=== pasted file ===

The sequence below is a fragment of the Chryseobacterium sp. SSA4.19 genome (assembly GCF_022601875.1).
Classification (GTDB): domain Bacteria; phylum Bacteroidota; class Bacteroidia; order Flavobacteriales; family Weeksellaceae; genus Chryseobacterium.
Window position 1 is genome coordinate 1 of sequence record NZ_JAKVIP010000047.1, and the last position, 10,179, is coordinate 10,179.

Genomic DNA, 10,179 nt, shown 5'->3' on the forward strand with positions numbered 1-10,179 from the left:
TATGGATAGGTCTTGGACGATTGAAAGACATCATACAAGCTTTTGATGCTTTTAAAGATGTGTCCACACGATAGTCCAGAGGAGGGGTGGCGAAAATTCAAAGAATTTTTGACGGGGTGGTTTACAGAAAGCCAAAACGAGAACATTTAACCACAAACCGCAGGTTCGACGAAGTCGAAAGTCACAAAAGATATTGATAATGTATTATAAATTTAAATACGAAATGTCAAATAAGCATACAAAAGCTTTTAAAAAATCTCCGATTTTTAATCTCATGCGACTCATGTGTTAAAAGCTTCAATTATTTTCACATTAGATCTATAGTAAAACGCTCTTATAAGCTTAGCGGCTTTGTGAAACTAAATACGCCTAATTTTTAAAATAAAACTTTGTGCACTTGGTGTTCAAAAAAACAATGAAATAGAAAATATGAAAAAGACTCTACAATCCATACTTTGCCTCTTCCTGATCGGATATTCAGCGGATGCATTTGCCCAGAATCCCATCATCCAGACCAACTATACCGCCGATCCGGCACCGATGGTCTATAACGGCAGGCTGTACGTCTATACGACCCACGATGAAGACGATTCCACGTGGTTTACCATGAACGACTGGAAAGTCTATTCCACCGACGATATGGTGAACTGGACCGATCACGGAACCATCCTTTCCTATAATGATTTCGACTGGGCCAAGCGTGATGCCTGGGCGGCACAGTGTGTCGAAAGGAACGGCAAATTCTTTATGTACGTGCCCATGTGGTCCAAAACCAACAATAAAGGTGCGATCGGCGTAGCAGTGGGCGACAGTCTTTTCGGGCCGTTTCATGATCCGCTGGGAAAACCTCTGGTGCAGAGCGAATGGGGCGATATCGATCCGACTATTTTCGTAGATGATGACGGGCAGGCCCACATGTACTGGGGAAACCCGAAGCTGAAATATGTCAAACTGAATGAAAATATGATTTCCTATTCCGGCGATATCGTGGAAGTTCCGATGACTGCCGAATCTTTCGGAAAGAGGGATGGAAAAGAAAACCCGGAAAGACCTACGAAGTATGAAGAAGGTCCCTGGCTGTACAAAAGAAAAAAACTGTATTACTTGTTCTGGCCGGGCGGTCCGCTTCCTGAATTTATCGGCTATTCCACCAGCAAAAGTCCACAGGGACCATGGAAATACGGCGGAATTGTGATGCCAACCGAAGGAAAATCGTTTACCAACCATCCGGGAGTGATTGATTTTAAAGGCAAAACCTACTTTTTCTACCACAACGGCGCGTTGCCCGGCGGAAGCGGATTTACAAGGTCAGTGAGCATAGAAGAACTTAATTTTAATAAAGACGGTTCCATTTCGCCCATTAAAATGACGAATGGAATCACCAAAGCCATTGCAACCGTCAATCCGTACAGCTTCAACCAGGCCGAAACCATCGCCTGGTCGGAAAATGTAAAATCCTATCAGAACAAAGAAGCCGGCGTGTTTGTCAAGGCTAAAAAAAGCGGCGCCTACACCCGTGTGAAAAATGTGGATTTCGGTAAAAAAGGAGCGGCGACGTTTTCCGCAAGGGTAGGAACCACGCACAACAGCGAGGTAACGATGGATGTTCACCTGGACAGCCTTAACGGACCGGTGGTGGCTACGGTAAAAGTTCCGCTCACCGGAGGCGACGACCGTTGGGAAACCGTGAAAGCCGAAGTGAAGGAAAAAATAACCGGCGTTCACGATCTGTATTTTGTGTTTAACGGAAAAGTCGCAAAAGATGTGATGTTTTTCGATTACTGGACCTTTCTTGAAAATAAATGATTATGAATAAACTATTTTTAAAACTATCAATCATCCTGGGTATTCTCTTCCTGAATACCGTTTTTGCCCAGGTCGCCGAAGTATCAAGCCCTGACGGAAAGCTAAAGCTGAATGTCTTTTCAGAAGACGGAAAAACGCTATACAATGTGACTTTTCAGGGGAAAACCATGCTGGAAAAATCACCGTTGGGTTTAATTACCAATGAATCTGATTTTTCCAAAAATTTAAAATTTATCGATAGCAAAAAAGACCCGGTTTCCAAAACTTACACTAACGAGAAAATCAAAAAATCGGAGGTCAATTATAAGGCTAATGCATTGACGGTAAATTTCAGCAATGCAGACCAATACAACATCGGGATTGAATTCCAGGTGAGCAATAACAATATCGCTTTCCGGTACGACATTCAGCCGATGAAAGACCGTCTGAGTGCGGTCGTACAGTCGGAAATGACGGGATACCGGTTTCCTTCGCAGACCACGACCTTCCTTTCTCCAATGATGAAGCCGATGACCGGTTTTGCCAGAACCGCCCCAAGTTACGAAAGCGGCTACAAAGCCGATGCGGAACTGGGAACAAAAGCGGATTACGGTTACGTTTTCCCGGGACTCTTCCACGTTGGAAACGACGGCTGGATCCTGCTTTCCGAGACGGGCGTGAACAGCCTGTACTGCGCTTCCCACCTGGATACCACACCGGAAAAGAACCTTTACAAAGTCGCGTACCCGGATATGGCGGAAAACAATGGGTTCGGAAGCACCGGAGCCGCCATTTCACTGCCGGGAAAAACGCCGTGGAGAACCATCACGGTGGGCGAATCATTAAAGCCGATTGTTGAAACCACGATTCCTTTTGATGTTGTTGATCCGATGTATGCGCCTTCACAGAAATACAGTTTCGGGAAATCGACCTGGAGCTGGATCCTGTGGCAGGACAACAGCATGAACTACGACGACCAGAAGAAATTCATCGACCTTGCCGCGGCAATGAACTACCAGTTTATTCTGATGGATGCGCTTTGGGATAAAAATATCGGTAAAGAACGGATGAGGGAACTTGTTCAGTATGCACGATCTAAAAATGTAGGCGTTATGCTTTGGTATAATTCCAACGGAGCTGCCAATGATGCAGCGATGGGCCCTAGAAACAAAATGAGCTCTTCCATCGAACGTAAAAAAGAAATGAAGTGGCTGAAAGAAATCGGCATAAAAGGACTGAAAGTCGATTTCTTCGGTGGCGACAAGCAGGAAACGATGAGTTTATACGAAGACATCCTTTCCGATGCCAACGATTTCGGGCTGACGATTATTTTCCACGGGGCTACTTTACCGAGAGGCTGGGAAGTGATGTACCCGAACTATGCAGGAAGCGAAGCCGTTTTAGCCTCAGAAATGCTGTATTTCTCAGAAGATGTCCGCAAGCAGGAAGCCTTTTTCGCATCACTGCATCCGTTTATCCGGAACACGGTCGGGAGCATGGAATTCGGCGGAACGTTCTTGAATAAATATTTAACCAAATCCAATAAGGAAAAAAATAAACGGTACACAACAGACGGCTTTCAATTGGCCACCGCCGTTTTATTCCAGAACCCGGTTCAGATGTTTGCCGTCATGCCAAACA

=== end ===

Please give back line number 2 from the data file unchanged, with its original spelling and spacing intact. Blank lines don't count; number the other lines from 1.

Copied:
Classification (GTDB): domain Bacteria; phylum Bacteroidota; class Bacteroidia; order Flavobacteriales; family Weeksellaceae; genus Chryseobacterium.